CMO B has an SOP for identifying and investigating incoming raw materials for foreign matter. The SOP requires CMO B to characterize
foreign matter as either inherent or aberrant. If the foreign matter is deemed inherent to the raw material, a description
of the foreign matter is recorded as part of the raw-material release. The foreign matter is then removed and the raw material
is used in product formulation. If the foreign material is determined to be aberrant, then the raw material in question is
put on hold, and an investigation is initiated to determine the identification of the foreign material in question.
Most of CMO B's clients are comfortable with the SOP, but when manufacturing Company B's product, CMO B comes across some
black particles in sucrose, a raw material used in the manufacture of Company B's product. CMO B uses its foreign material
SOP to record the incident. The foreign-material report indicates, under high magnification, that the black material is burnt
sucrose. Because burnt sucrose is inherent to sucrose (the raw material), it is deemed suitable for manufacture. CMO B releases
the batch record and the associated product to Company B for review, approval, and release. Company B refuses to release the
product because its internal SOP, which was not provided to CMO B, specifies that foreign matter found in raw materials must
be sent for molecular identification. Until the discrepancies between the SOPs are resolved, product manufactured for Company
B is required to be released by exception.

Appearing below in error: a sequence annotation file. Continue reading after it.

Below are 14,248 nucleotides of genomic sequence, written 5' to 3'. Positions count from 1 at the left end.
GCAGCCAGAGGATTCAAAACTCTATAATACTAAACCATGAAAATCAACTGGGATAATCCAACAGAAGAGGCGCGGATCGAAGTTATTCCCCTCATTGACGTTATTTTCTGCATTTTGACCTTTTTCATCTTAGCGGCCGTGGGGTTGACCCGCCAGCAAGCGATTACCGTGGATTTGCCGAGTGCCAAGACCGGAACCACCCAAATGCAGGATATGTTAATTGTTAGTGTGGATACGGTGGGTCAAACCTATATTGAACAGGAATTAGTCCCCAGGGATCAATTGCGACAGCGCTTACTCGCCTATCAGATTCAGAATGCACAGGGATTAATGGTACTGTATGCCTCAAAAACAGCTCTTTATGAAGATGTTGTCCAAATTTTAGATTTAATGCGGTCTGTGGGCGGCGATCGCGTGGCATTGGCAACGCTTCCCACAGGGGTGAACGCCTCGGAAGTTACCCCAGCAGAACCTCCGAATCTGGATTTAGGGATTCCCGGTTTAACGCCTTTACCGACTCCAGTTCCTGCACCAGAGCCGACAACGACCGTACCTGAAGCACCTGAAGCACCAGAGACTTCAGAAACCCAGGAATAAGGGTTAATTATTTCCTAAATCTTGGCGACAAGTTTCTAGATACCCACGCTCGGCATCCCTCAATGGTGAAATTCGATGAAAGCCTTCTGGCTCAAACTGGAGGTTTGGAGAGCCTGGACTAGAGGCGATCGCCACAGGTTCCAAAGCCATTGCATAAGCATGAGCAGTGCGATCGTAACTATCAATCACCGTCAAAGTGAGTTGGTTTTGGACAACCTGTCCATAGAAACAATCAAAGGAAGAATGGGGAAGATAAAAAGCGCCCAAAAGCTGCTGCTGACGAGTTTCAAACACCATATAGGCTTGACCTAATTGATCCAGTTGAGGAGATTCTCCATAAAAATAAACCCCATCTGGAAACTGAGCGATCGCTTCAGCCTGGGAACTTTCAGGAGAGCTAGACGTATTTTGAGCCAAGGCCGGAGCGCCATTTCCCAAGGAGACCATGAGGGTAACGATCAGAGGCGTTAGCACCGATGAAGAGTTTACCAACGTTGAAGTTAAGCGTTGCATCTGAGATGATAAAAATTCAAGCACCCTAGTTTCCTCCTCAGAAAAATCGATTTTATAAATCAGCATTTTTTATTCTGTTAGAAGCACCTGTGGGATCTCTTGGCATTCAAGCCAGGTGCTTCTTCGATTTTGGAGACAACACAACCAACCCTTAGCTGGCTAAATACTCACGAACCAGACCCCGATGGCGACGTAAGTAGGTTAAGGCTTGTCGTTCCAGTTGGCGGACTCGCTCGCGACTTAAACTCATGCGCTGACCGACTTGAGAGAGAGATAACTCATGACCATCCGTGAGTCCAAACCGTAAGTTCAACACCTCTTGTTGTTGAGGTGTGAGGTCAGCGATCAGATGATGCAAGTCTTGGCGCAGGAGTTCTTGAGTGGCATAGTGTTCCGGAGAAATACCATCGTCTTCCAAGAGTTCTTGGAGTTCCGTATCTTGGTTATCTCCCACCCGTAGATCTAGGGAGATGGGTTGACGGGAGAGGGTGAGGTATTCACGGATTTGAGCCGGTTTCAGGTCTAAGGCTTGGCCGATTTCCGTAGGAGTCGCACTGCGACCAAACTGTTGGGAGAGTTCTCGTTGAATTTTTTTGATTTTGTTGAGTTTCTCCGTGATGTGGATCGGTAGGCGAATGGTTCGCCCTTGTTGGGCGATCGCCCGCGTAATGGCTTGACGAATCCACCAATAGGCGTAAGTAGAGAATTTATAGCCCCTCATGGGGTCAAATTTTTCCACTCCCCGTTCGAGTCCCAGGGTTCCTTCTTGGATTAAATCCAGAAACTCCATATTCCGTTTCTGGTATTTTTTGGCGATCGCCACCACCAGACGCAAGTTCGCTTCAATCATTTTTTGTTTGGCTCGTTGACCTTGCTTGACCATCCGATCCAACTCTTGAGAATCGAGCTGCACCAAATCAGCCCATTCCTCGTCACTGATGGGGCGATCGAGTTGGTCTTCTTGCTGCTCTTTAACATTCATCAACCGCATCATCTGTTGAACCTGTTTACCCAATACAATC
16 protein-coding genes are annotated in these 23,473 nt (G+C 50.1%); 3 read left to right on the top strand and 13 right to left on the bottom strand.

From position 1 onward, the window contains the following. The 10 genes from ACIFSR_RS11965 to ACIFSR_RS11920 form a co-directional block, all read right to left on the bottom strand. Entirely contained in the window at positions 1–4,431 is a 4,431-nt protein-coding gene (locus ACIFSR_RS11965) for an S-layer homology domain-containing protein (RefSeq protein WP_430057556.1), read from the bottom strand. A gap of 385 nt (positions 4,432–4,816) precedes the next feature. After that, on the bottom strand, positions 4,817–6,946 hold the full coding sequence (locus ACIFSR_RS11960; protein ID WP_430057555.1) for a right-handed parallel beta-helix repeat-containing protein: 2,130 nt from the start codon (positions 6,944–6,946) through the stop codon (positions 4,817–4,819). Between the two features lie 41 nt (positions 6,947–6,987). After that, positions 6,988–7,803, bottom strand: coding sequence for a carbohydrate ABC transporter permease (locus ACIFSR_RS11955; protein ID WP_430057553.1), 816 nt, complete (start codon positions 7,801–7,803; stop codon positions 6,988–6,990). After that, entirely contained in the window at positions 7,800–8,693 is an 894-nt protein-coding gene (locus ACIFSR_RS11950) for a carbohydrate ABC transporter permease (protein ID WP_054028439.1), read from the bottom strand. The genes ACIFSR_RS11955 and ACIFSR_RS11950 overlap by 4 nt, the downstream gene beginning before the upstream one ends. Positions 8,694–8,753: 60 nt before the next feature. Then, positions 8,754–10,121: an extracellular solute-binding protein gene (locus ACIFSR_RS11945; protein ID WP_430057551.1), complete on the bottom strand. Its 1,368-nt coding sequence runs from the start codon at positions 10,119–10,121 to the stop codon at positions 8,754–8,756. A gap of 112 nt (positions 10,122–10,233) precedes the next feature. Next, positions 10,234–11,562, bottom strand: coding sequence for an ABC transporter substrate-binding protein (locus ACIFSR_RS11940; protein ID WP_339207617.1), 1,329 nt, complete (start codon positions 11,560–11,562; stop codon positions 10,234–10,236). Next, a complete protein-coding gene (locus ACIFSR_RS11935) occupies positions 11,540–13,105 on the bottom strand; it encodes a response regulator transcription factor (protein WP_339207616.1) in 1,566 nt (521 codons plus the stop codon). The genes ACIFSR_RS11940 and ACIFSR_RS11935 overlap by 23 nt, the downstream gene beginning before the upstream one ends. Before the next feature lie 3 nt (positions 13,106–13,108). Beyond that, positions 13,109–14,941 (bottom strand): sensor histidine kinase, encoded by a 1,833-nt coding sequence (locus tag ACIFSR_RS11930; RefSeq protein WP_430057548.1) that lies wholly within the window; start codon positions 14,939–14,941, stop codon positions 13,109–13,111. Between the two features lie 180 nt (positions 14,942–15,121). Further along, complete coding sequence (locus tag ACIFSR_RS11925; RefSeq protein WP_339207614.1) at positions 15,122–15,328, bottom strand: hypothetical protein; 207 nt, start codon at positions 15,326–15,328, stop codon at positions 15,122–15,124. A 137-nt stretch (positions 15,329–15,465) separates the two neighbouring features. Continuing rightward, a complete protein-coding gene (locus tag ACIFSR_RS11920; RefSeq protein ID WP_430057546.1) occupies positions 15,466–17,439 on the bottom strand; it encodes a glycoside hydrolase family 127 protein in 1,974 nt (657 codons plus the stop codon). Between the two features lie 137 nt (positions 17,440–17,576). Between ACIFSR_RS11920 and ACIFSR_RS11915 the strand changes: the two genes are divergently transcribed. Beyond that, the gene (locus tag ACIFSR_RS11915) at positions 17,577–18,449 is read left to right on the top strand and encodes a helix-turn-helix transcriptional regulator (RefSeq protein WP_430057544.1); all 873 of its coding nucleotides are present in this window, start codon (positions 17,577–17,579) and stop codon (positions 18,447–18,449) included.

The practice of using customized SOPs also presents a logistical problem for the CMO: Which SOP should be presented to the
regulatory authority during a cGMP inspection? For product-specific inspections, only those SOPs associated with the product
should be presented to inspectors. However, when a general inspection is combined with a product-specific preapproval inspection,
for instance, two SOPs for the same process must be provided to inspectors. Invariably, inspectors will investigate the areas
where the firm may have internal challenges and in all likelihood, will leave the CMO or the company with a an observation
that it "failed to follow written procedures..."
There are no easy solutions to the situations described. CMOs and their clients, however, can minimize these and similar types
of circumstances through open communication. CMOs must seek to understand their clients' needs while clients must seek to
understand their CMOs' quality systems. Although we are all in the same industry, we do not always share a common language
with respect to describing our internal systems. Establishing a common language between the two parties makes it easier to
determine what, if any, changes need to be made to a CMO's quality system to accommodate the client's needs. If the two parties
can effectively communicate and eliminate the need for redundant SOPs, their chances of avoiding unfortunate compliance mishaps
will greatly increase."
Susan J. Schniepp is vice-president of quality at OSO Biopharmaceuticals, email@example.com
1. J. Moldenhauer, Pharm. Technol. Europe, 23 (4) 44–51, 2011.
2. FDA Reading Room,